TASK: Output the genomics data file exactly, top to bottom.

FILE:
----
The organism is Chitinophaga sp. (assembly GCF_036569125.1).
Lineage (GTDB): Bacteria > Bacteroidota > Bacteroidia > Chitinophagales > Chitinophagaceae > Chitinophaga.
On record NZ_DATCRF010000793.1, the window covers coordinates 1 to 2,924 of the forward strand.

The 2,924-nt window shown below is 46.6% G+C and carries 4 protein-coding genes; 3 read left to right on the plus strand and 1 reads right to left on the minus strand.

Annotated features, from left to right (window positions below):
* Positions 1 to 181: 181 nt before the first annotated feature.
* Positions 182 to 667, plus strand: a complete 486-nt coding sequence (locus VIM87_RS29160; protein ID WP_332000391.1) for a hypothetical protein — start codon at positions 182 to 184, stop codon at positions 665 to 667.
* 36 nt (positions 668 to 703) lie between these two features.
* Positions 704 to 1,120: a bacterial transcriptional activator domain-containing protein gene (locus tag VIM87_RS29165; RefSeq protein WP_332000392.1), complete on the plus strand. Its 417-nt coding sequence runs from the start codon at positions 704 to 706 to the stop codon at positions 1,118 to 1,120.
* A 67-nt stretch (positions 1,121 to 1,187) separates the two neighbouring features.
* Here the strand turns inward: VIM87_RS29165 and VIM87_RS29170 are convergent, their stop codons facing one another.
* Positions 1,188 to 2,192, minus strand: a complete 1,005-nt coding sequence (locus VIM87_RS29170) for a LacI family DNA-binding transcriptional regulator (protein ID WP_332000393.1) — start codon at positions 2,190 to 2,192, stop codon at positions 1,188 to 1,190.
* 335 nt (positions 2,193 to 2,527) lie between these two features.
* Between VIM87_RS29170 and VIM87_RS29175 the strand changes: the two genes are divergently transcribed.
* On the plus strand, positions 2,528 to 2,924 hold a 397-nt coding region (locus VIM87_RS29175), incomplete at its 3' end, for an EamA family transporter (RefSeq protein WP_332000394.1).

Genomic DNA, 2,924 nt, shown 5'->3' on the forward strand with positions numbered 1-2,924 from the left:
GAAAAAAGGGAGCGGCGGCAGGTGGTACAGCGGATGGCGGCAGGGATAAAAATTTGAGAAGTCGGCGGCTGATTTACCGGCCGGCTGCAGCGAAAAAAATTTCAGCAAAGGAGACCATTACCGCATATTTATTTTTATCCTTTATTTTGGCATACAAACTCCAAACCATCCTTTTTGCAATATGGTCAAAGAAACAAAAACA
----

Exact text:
The organism is Chitinophaga sp. (assembly GCF_036569125.1).
Lineage (GTDB): Bacteria > Bacteroidota > Bacteroidia > Chitinophagales > Chitinophagaceae > Chitinophaga.
On record NZ_DATCRF010000793.1, the window covers coordinates 1 to 2,924 of the forward strand.

The 2,924-nt window shown below is 46.6% G+C and carries 4 protein-coding genes; 3 read left to right on the plus strand and 1 reads right to left on the minus strand.

Annotated features, from left to right (window positions below):
* Positions 1 to 181: 181 nt before the first annotated feature.
* Positions 182 to 667, plus strand: a complete 486-nt coding sequence (locus VIM87_RS29160; protein ID WP_332000391.1) for a hypothetical protein — start codon at positions 182 to 184, stop codon at positions 665 to 667.
* 36 nt (positions 668 to 703) lie between these two features.
* Positions 704 to 1,120: a bacterial transcriptional activator domain-containing protein gene (locus tag VIM87_RS29165; RefSeq protein WP_332000392.1), complete on the plus strand. Its 417-nt coding sequence runs from the start codon at positions 704 to 706 to the stop codon at positions 1,118 to 1,120.
* A 67-nt stretch (positions 1,121 to 1,187) separates the two neighbouring features.
* Here the strand turns inward: VIM87_RS29165 and VIM87_RS29170 are convergent, their stop codons facing one another.
* Positions 1,188 to 2,192, minus strand: a complete 1,005-nt coding sequence (locus VIM87_RS29170) for a LacI family DNA-binding transcriptional regulator (protein ID WP_332000393.1) — start codon at positions 2,190 to 2,192, stop codon at positions 1,188 to 1,190.
* 335 nt (positions 2,193 to 2,527) lie between these two features.
* Between VIM87_RS29170 and VIM87_RS29175 the strand changes: the two genes are divergently transcribed.
* On the plus strand, positions 2,528 to 2,924 hold a 397-nt coding region (locus VIM87_RS29175), incomplete at its 3' end, for an EamA family transporter (RefSeq protein WP_332000394.1).

Genomic DNA, 2,924 nt, shown 5'->3' on the forward strand with positions numbered 1-2,924 from the left:
GAAAAAAGGGAGCGGCGGCAGGTGGTACAGCGGATGGCGGCAGGGATAAAAATTTGAGAAGTCGGCGGCTGATTTACCGGCCGGCTGCAGCGAAAAAAATTTCAGCAAAGGAGACCATTACCGCATATTTATTTTTATCCTTTATTTTGGCATACAAACTCCAAACCATCCTTTTTGCAATATGGTCAAAGAAACAAAAACA